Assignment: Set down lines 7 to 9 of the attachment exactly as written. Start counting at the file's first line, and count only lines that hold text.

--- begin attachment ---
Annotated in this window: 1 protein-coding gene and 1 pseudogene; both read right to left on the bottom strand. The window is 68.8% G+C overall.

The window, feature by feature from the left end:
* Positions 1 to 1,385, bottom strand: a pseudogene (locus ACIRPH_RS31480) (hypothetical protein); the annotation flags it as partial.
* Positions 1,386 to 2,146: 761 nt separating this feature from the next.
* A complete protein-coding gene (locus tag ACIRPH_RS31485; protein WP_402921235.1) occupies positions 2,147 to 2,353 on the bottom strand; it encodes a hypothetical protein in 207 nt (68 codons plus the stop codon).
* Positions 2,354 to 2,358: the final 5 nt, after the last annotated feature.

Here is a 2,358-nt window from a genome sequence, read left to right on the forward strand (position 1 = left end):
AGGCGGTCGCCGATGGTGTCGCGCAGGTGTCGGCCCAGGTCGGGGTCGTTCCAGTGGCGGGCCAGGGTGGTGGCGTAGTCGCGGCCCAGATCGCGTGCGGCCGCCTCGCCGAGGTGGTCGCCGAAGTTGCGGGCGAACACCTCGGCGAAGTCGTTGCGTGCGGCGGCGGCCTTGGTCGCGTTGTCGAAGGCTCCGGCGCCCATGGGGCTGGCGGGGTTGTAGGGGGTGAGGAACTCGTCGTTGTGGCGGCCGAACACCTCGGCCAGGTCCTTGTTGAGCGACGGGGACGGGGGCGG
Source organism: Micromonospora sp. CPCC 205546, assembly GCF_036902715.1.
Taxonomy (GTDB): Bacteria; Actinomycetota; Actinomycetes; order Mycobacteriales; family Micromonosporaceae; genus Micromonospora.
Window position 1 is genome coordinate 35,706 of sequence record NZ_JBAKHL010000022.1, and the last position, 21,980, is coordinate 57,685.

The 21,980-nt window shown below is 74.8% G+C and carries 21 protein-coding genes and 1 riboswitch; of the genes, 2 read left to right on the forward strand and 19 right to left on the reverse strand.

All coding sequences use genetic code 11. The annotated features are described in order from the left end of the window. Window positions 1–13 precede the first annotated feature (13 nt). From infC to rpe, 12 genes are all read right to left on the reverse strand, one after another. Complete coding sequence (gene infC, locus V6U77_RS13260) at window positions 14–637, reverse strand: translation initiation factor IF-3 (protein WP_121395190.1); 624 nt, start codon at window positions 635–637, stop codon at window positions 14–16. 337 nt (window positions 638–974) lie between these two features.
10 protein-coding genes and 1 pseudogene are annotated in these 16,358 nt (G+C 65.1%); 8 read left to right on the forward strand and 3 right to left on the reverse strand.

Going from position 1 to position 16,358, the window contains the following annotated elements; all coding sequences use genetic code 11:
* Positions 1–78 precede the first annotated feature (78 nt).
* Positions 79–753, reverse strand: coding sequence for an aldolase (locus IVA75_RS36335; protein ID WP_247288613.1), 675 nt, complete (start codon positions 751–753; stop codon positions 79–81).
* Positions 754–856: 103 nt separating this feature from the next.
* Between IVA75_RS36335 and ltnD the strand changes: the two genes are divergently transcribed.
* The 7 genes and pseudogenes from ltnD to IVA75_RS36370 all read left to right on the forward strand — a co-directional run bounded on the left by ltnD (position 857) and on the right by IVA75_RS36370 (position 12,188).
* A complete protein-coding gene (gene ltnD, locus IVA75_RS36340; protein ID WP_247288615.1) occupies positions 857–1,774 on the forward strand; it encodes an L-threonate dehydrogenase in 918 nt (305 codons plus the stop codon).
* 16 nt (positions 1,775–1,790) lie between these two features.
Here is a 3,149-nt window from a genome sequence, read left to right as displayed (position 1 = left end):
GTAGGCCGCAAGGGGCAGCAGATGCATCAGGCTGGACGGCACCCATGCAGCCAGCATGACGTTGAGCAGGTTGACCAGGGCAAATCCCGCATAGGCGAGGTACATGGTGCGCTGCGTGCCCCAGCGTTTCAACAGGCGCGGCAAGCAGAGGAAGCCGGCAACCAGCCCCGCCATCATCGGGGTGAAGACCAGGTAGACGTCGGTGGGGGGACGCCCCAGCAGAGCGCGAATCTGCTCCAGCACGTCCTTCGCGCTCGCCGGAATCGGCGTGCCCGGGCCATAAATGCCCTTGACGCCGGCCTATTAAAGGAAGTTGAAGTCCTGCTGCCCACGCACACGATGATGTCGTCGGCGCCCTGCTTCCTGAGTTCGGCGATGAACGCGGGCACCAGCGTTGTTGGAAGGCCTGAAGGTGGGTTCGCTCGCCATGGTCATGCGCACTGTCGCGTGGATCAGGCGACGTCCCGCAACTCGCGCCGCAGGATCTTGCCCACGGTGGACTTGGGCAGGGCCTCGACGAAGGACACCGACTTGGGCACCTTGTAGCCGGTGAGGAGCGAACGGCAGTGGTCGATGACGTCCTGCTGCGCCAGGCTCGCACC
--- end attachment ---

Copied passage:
Here is a 2,358-nt window from a genome sequence, read left to right on the forward strand (position 1 = left end):
AGGCGGTCGCCGATGGTGTCGCGCAGGTGTCGGCCCAGGTCGGGGTCGTTCCAGTGGCGGGCCAGGGTGGTGGCGTAGTCGCGGCCCAGATCGCGTGCGGCCGCCTCGCCGAGGTGGTCGCCGAAGTTGCGGGCGAACACCTCGGCGAAGTCGTTGCGTGCGGCGGCGGCCTTGGTCGCGTTGTCGAAGGCTCCGGCGCCCATGGGGCTGGCGGGGTTGTAGGGGGTGAGGAACTCGTCGTTGTGGCGGCCGAACACCTCGGCCAGGTCCTTGTTGAGCGACGGGGACGGGGGCGG
Source organism: Micromonospora sp. CPCC 205546, assembly GCF_036902715.1.